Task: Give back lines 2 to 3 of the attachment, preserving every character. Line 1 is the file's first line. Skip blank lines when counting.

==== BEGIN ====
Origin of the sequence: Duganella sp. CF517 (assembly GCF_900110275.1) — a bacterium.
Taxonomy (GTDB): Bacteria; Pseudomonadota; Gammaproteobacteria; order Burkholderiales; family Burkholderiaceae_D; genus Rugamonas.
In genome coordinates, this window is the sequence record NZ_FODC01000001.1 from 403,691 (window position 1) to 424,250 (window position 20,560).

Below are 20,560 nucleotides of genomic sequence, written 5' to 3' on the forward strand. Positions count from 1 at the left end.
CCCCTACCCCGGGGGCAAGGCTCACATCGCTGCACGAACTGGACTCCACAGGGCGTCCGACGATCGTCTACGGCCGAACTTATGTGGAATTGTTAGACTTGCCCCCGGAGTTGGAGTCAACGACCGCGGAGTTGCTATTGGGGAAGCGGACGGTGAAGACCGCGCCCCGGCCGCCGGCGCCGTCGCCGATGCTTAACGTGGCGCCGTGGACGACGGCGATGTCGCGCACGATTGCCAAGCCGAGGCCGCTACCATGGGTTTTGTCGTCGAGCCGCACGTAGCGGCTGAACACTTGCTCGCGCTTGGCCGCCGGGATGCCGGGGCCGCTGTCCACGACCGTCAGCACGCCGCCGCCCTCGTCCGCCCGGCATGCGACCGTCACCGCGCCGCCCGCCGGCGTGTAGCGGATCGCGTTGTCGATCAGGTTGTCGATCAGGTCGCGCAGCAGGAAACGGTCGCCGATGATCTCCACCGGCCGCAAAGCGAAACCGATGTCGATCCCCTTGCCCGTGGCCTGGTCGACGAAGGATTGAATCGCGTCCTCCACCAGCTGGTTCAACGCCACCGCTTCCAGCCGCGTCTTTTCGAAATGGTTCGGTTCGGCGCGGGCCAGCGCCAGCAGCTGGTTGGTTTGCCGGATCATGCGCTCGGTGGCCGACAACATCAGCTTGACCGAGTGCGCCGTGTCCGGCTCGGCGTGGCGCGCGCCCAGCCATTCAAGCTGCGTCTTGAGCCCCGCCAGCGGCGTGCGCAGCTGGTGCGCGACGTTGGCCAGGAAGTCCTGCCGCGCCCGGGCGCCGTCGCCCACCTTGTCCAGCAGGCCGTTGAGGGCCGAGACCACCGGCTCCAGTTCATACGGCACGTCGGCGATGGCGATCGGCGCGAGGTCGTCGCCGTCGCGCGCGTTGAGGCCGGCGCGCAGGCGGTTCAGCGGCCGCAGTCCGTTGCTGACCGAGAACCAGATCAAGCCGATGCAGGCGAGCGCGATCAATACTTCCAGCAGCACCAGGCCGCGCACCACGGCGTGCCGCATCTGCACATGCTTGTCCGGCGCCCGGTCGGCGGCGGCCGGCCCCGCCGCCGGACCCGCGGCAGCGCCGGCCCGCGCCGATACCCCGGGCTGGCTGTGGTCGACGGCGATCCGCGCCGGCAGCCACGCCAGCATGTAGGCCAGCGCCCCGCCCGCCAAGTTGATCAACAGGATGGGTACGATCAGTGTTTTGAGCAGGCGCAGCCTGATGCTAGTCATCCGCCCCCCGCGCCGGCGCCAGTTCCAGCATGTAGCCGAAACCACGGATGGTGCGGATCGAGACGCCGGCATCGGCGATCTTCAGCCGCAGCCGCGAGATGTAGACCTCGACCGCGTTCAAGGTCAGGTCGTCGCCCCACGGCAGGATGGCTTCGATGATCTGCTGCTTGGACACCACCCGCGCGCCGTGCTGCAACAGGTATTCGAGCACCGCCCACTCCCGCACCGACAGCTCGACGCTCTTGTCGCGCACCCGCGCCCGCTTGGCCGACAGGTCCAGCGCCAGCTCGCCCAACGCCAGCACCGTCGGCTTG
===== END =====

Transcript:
Taxonomy (GTDB): Bacteria; Pseudomonadota; Gammaproteobacteria; order Burkholderiales; family Burkholderiaceae_D; genus Rugamonas.
In genome coordinates, this window is the sequence record NZ_FODC01000001.1 from 403,691 (window position 1) to 424,250 (window position 20,560).